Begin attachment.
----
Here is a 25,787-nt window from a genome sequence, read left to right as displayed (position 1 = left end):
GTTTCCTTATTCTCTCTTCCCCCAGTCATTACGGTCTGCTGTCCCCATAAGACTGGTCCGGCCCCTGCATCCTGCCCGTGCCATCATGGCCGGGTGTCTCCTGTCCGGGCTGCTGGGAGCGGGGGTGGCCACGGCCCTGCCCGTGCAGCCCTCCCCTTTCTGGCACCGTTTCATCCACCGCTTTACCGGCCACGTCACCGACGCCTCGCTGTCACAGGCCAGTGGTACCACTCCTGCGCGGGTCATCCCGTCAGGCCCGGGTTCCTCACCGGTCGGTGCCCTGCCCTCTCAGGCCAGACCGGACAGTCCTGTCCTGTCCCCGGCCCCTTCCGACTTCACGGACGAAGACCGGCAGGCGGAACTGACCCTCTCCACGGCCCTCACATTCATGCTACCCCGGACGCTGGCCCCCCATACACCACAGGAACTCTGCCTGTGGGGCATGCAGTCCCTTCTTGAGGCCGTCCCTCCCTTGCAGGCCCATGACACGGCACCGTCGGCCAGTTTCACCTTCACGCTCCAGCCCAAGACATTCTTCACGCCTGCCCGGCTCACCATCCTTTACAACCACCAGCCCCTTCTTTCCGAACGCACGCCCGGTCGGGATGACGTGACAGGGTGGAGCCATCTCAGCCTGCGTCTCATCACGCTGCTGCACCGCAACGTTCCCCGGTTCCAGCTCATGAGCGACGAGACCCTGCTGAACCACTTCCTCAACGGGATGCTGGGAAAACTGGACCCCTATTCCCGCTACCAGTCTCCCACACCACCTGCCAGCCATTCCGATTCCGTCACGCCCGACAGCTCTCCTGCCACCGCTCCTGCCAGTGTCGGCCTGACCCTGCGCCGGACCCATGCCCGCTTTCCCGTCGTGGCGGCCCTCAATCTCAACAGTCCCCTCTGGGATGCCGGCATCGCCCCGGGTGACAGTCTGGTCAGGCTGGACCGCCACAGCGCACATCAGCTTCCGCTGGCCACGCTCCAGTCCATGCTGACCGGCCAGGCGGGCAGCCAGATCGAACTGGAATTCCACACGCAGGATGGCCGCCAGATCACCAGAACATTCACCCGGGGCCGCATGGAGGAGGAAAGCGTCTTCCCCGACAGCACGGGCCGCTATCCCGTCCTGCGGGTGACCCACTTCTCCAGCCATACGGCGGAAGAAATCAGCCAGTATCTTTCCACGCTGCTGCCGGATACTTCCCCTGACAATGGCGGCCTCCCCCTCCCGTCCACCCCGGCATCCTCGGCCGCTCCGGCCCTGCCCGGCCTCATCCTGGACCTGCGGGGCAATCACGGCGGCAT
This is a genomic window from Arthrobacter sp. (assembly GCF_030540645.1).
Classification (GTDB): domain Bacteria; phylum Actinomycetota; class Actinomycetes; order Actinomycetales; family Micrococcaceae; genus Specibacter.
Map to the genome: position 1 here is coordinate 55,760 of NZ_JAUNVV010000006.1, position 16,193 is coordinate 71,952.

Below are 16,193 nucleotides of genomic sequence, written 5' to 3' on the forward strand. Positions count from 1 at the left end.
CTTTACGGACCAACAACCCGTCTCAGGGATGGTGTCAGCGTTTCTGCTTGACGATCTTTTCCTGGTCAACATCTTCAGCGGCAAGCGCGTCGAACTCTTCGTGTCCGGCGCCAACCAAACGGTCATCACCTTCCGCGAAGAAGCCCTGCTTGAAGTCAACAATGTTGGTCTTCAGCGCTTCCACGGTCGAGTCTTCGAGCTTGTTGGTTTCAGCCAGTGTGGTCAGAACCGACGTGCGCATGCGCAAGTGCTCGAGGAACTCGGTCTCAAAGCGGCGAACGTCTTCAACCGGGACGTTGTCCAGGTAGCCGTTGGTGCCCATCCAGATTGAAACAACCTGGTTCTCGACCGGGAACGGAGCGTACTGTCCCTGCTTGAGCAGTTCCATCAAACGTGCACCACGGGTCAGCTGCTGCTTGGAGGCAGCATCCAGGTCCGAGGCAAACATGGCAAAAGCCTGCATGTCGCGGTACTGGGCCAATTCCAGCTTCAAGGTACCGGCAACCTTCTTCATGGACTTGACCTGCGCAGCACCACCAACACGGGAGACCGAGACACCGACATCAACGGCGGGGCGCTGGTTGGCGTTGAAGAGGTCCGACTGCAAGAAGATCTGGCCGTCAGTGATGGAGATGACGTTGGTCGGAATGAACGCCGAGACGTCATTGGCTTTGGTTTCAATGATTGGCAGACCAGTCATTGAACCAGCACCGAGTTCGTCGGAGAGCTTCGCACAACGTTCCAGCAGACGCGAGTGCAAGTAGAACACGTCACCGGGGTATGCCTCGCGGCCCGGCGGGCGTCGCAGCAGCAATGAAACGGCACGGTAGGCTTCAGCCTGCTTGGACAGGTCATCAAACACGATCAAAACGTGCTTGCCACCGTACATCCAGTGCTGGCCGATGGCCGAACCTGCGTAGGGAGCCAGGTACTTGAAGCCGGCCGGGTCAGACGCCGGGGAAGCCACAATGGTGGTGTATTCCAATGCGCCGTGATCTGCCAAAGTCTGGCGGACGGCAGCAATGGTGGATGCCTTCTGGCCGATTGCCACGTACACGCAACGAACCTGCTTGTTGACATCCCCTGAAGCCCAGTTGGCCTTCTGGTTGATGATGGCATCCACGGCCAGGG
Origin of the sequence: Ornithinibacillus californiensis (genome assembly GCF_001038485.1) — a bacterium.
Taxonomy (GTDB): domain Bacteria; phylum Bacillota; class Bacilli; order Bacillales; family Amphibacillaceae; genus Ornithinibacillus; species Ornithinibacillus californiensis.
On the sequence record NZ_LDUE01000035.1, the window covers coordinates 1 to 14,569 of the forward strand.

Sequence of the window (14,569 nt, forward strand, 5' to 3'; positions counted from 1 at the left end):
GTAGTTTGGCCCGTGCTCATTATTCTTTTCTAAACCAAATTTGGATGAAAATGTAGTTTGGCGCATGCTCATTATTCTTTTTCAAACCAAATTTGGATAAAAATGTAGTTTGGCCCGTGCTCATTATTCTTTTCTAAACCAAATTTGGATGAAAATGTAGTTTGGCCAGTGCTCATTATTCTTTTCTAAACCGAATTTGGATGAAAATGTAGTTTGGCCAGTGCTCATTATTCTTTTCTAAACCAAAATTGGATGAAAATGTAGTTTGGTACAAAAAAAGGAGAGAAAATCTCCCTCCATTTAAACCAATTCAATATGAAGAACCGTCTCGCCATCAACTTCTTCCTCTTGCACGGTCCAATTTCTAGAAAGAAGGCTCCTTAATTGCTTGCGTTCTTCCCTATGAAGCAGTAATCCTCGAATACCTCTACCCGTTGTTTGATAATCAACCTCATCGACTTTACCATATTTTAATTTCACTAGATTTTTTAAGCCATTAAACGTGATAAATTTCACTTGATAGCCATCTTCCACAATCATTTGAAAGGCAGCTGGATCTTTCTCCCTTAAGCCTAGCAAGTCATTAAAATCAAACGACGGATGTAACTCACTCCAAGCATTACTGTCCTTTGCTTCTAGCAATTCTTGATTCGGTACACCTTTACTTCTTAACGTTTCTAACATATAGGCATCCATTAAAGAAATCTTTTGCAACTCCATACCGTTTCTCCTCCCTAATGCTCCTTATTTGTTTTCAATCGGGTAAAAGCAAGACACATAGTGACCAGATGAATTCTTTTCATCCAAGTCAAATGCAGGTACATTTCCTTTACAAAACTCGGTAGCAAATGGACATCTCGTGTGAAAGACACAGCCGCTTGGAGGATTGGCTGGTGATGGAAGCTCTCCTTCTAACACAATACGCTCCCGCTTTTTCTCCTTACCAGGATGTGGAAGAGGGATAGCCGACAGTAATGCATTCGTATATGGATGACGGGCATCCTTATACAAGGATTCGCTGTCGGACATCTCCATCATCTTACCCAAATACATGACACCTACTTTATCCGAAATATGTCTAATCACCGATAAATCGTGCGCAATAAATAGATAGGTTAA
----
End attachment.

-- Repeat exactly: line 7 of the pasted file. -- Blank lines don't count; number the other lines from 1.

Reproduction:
CTTTACGGACCAACAACCCGTCTCAGGGATGGTGTCAGCGTTTCTGCTTGACGATCTTTTCCTGGTCAACATCTTCAGCGGCAAGCGCGTCGAACTCTTCGTGTCCGGCGCCAACCAAACGGTCATCACCTTCCGCGAAGAAGCCCTGCTTGAAGTCAACAATGTTGGTCTTCAGCGCTTCCACGGTCGAGTCTTCGAGCTTGTTGGTTTCAGCCAGTGTGGTCAGAACCGACGTGCGCATGCGCAAGTGCTCGAGGAACTCGGTCTCAAAGCGGCGAACGTCTTCAACCGGGACGTTGTCCAGGTAGCCGTTGGTGCCCATCCAGATTGAAACAACCTGGTTCTCGACCGGGAACGGAGCGTACTGTCCCTGCTTGAGCAGTTCCATCAAACGTGCACCACGGGTCAGCTGCTGCTTGGAGGCAGCATCCAGGTCCGAGGCAAACATGGCAAAAGCCTGCATGTCGCGGTACTGGGCCAATTCCAGCTTCAAGGTACCGGCAACCTTCTTCATGGACTTGACCTGCGCAGCACCACCAACACGGGAGACCGAGACACCGACATCAACGGCGGGGCGCTGGTTGGCGTTGAAGAGGTCCGACTGCAAGAAGATCTGGCCGTCAGTGATGGAGATGACGTTGGTCGGAATGAACGCCGAGACGTCATTGGCTTTGGTTTCAATGATTGGCAGACCAGTCATTGAACCAGCACCGAGTTCGTCGGAGAGCTTCGCACAACGTTCCAGCAGACGCGAGTGCAAGTAGAACACGTCACCGGGGTATGCCTCGCGGCCCGGCGGGCGTCGCAGCAGCAATGAAACGGCACGGTAGGCTTCAGCCTGCTTGGACAGGTCATCAAACACGATCAAAACGTGCTTGCCACCGTACATCCAGTGCTGGCCGATGGCCGAACCTGCGTAGGGAGCCAGGTACTTGAAGCCGGCCGGGTCAGACGCCGGGGAAGCCACAATGGTGGTGTATTCCAATGCGCCGTGATCTGCCAAAGTCTGGCGGACGGCAGCAATGGTGGATGCCTTCTGGCCGATTGCCACGTACACGCAACGAACCTGCTTGTTGACATCCCCTGAAGCCCAGTTGGCCTTCTGGTTGATGATGGCATCCACGGCCAGGG